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The Baby Brokers: Inside America’s Murky Private-Adoption Industry

The Baby Brokers: Inside America’s Murky Private-Adoption Industry

Time magazine reports that at any given time, an estimated 1 million U.S. families are looking to adopt—many of them seeking infants. 

That figure dramatically outpaces the number of available babies in the country. Some hopeful parents turn to international adoption, though in recent years other countries have curtailed the number of children they send abroad. There’s also the option to adopt from the U.S. foster-care system, but it’s an often slow-moving endeavor with a limited number of available infants. For those with means, there’s private domestic adoption.

Problems with private domestic adoption appear to be widespread. Interviews with dozens of current and former adoption professionals, birth parents, adoptive parents and reform advocates, as well as a review of hundreds of pages of documents, reveal issues ranging from commission schemes and illegal gag clauses to Craigslistesque ads for babies and lower rates for parents willing to adopt babies of any race. 

No one centrally tracks private adoptions in the U.S., but best estimates, from the Donaldson Adoption Institute (2006) and the National Council for Adoption (2014), respectively, peg the number of annual nonrelative infant adoptions at roughly 13,000 to 18,000. Public agencies are involved in approximately 1,000 of those, suggesting that the vast majority of domestic infant adoptions involve the private sector—and the market forces that drive it.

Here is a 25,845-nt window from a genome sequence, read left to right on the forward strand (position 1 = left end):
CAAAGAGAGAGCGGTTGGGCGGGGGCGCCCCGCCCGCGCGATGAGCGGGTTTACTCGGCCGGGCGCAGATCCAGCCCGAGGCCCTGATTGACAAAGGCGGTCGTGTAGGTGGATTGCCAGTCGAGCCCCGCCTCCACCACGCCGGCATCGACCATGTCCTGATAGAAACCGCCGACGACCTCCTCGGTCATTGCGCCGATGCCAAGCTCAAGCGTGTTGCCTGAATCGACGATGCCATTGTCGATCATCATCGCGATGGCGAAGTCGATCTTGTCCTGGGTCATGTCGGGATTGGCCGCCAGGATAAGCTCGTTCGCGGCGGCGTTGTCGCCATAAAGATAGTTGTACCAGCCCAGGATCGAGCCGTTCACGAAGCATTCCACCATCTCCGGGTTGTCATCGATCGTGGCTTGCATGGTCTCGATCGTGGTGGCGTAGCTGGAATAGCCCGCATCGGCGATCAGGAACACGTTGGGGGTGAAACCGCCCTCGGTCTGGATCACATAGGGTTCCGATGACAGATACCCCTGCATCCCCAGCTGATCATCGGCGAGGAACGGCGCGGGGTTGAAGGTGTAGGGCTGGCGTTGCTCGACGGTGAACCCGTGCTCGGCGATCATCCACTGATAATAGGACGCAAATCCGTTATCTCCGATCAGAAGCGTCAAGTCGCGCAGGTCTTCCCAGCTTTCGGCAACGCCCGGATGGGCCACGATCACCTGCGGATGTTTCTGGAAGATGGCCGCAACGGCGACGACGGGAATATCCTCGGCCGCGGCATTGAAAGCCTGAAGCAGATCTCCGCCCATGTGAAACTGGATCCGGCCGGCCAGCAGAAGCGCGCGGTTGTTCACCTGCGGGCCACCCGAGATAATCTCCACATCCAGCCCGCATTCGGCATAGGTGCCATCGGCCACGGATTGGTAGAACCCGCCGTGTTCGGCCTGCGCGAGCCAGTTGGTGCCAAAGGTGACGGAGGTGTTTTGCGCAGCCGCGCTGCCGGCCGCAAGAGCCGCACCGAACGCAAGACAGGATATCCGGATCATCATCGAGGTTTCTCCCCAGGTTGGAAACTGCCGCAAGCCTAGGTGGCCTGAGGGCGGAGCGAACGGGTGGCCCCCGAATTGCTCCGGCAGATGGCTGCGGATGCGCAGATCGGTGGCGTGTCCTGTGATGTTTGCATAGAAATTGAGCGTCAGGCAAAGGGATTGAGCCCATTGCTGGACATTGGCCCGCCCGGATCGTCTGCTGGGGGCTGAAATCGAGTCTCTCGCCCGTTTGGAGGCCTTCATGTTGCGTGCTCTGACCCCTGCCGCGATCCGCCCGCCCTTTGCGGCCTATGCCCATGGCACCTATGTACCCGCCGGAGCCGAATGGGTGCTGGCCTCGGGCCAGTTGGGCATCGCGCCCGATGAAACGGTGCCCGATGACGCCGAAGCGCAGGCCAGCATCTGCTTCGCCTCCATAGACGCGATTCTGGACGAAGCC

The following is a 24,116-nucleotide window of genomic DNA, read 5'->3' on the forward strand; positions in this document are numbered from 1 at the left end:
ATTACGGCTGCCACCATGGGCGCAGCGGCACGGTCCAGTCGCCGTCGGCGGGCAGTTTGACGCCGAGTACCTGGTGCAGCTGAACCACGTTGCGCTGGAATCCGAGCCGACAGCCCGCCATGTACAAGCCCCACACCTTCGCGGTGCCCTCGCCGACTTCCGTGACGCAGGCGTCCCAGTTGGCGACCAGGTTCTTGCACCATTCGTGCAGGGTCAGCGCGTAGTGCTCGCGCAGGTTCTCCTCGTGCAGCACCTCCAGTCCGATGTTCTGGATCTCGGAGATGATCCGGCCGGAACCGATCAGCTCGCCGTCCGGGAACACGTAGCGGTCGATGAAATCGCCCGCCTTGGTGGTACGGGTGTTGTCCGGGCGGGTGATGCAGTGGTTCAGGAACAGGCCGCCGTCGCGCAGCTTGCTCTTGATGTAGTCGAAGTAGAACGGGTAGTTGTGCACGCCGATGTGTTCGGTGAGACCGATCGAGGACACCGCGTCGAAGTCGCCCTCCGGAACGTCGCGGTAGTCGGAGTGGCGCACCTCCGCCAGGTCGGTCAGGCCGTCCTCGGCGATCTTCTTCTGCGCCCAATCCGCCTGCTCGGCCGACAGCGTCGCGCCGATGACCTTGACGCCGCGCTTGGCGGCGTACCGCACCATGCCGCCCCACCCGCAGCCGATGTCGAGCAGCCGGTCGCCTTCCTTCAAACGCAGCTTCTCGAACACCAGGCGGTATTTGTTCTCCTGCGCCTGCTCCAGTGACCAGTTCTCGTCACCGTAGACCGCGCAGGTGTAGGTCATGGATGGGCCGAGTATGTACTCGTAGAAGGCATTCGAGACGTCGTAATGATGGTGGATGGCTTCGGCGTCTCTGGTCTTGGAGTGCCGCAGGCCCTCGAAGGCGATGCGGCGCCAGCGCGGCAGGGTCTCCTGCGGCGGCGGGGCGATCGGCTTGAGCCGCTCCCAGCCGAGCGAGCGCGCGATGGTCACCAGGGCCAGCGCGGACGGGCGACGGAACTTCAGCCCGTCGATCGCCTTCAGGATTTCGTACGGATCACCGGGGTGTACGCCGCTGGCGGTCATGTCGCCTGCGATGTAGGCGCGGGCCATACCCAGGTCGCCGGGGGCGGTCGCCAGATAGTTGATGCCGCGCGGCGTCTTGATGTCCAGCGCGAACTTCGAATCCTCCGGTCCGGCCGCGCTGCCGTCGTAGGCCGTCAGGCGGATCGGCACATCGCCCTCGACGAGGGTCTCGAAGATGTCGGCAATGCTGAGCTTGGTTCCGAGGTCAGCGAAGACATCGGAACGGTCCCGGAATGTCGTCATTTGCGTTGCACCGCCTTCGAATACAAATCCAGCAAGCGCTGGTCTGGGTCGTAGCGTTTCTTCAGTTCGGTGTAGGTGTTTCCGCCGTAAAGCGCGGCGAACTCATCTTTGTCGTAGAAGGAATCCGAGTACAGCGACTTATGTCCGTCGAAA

Even though federal tax credits can subsidize private adoptions (as much as $14,300 per child for the adopting parents), there is no federal regulation of the industry. Relevant laws—governing everything from allowable financial support to how birth parents give their consent to an adoption—are made at the state level and vary widely. Some state statutes, for example, cap birth-mother expenses, while others don’t even address the issue. Mississippi allows birth mothers six months to change their mind; in Tennessee, it’s just three days. After the revocation period is over, it’s “too bad, so sad,” says Renee Gelin, president of Saving Our Sisters, an organization aimed at helping expectant parents preserve their families. “The mother has little recourse.”

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